Remember to keep things healthy this holiday (Photo: iStock)

Christmas is here. You can tell by the relaxed atmosphere, and the holiday mood everywhere you look. There are inevitable activities that have become integrated into the Christmas holidays over the years.

These include travels to the countryside and holiday destinations and lots of partying with family circles and friends.

Such activities are intricately intertwined with your immediate and even longer-term health.

Many people will be on the roads. You only need to have a few reckless drivers to end up with avoidable motor vehicle accidents. Not only do road traffic accidents cause fatalities, they also maim others for life.

There tends to be lots of unhealthy foods and drinks on Christmas dinner tables. Some food types will contribute to cardio-metabolic diseases, either in the immediate or in the long run.

Excessive drinking can cause acute toxicity and is also associated with chronic diseases.


Keep Reading

It will be in your best interests to celebrate Christmas with your health in mind. If hitting the roads, make sure the designated driver is sober and fully alert. Take frequent breaks along the way if driving for long.

Observe all speed limits and traffic signs. Be on the lookout for other road users, and be as courteous as you can.

Avoid driving during the night if at all possible. These precautions will give you the best chance of being safe whilst on the roads. Let’s look at food. There will be the inevitable carbs-packed foods, what with all the chapatis and other starchy choices. And these will likely be accompanied by red and succulent roasts.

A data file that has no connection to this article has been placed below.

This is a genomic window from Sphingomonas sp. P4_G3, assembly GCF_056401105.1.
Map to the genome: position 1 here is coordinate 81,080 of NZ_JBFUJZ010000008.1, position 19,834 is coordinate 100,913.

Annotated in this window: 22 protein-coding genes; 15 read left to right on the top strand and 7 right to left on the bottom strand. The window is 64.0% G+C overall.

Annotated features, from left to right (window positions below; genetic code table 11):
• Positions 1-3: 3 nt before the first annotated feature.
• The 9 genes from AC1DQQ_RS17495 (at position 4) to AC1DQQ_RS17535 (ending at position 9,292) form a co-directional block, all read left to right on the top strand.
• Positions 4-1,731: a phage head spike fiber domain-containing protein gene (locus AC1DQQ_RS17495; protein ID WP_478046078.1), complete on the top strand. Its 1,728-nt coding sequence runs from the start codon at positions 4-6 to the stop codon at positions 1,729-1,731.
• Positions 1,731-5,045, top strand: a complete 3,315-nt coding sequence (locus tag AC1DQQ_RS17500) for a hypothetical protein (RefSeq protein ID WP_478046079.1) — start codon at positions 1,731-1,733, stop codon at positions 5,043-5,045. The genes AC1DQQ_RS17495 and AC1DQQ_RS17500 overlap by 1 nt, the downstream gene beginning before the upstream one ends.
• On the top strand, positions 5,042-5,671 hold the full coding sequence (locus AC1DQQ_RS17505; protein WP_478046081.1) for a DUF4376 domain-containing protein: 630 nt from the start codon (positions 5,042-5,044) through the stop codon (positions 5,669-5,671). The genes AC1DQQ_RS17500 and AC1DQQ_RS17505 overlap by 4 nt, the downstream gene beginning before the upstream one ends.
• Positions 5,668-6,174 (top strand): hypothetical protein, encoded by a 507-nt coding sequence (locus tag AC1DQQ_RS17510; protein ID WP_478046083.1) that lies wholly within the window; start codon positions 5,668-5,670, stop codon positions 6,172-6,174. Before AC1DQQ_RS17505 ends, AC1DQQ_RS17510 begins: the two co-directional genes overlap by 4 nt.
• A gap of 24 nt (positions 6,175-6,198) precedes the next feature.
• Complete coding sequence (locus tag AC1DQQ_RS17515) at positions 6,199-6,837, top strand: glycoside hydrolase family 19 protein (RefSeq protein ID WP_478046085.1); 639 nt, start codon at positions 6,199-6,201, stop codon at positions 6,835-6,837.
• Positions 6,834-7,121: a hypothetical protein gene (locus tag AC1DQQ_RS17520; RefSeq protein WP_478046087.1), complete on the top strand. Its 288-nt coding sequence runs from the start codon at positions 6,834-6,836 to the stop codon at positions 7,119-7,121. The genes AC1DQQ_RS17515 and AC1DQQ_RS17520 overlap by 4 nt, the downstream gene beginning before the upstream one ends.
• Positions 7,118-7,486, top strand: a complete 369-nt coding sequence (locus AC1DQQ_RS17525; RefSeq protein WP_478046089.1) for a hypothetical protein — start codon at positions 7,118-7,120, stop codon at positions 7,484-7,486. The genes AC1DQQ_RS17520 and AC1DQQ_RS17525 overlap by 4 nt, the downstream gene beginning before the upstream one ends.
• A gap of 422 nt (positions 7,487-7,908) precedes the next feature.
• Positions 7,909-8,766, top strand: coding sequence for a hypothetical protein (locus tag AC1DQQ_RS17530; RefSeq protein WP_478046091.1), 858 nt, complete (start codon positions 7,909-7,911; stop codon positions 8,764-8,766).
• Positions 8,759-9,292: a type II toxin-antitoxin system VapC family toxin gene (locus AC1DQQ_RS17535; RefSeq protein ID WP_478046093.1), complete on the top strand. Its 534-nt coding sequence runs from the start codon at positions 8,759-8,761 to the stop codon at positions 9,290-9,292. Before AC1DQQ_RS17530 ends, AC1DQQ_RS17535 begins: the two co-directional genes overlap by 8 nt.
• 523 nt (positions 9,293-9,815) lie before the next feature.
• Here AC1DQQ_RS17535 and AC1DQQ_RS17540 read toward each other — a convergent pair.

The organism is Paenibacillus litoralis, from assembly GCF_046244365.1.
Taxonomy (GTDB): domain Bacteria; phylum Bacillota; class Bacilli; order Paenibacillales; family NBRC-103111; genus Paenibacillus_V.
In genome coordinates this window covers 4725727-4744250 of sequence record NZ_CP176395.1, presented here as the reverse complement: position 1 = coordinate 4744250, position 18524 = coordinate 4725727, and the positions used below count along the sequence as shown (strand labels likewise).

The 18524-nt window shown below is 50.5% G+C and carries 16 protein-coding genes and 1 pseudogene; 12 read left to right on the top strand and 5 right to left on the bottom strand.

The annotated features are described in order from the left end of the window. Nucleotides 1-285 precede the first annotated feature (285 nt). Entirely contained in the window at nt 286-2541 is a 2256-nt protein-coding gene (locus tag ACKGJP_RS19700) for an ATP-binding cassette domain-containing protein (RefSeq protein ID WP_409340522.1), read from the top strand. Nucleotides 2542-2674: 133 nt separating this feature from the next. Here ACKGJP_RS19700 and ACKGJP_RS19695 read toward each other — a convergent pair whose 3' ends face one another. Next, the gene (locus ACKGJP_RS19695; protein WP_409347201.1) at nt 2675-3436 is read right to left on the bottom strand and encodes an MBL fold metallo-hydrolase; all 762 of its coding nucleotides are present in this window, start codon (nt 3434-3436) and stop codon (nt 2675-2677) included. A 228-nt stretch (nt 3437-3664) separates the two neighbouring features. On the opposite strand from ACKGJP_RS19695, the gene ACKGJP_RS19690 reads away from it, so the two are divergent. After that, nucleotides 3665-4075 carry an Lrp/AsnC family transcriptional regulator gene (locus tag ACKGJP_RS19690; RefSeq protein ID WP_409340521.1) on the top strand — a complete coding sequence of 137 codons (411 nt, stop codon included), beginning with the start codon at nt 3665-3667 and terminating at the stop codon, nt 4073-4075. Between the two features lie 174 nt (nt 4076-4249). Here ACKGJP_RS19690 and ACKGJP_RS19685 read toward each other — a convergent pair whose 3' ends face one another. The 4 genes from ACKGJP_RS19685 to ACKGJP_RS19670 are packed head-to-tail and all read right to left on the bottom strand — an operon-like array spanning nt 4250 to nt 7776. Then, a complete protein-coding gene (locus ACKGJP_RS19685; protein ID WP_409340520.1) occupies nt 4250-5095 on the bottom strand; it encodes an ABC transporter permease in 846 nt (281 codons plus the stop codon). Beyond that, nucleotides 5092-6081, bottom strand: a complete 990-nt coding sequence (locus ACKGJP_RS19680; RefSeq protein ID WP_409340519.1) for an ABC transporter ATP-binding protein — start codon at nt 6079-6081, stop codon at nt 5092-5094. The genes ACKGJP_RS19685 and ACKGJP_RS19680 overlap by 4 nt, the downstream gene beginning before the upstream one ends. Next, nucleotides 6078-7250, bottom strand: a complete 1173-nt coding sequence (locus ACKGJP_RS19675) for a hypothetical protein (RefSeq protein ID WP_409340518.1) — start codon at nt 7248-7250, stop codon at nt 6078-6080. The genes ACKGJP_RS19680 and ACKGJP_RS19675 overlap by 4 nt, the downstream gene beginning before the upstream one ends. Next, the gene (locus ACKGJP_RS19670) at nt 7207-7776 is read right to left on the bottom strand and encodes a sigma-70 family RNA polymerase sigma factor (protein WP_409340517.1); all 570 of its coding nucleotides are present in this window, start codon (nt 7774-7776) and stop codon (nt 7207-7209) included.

Some will have specially baked cakes for dessert, again packed with calories. Salads and veggies will also be aplenty. You better be very selective about what you’ll end up eating.

Being lean on all those carbs and roasts, and being generous on the veggies, will keep you on the right side of your metabolism. You’ll probably have maintained your weight by the time it’s all over, lessening your risk for type two diabetes and other associated conditions.

Drinks? Sugary soft drinks and alcoholic beverages tend to be aplenty over the Christmas period. Water tends to be freely available too. But many will be downing more alcohol than necessary, while others will have too many soft drinks.

Excessive alcohol can get you acutely intoxicated, sometimes fatally. You could end up with chronic liver disease. Best to drink in moderation, or not at all.

Sugar-laden soft drinks aren’t much better either; they heighten the risks of metabolic diseases. Water? Obey your thirst and drink plenty, it will help detox all your partying ills, and keep you optimally hydrated.

There will be other healthier things you could also do, like keeping yourself physically active. Merry Christmas.